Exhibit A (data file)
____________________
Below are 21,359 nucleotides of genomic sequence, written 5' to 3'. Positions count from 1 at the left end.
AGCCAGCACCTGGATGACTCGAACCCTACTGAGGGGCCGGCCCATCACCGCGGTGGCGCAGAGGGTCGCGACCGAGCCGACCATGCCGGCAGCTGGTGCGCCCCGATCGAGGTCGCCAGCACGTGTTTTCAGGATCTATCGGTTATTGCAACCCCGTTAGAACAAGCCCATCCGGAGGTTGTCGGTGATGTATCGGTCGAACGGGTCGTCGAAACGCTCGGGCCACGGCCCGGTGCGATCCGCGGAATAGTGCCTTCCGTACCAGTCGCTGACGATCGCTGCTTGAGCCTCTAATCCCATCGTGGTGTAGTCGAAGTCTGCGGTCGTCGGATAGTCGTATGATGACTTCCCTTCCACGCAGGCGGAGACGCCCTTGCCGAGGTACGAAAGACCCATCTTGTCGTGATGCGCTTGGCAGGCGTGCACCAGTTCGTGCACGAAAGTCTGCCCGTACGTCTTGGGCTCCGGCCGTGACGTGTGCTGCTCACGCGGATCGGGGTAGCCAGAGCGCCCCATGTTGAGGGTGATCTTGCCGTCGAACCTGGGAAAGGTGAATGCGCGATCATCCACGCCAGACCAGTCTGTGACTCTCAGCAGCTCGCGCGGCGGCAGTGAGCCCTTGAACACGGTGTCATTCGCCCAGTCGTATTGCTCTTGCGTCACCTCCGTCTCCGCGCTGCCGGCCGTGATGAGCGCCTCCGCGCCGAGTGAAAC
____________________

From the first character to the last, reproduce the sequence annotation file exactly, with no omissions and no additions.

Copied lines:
Below are 21,359 nucleotides of genomic sequence, written 5' to 3'. Positions count from 1 at the left end.
AGCCAGCACCTGGATGACTCGAACCCTACTGAGGGGCCGGCCCATCACCGCGGTGGCGCAGAGGGTCGCGACCGAGCCGACCATGCCGGCAGCTGGTGCGCCCCGATCGAGGTCGCCAGCACGTGTTTTCAGGATCTATCGGTTATTGCAACCCCGTTAGAACAAGCCCATCCGGAGGTTGTCGGTGATGTATCGGTCGAACGGGTCGTCGAAACGCTCGGGCCACGGCCCGGTGCGATCCGCGGAATAGTGCCTTCCGTACCAGTCGCTGACGATCGCTGCTTGAGCCTCTAATCCCATCGTGGTGTAGTCGAAGTCTGCGGTCGTCGGATAGTCGTATGATGACTTCCCTTCCACGCAGGCGGAGACGCCCTTGCCGAGGTACGAAAGACCCATCTTGTCGTGATGCGCTTGGCAGGCGTGCACCAGTTCGTGCACGAAAGTCTGCCCGTACGTCTTGGGCTCCGGCCGTGACGTGTGCTGCTCACGCGGATCGGGGTAGCCAGAGCGCCCCATGTTGAGGGTGATCTTGCCGTCGAACCTGGGAAAGGTGAATGCGCGATCATCCACGCCAGACCAGTCTGTGACTCTCAGCAGCTCGCGCGGCGGCAGTGAGCCCTTGAACACGGTGTCATTCGCCCAGTCGTATTGCTCTTGCGTCACCTCCGTCTCCGCGCTGCCGGCCGTGATGAGCGCCTCCGCGCCGAGTGAAAC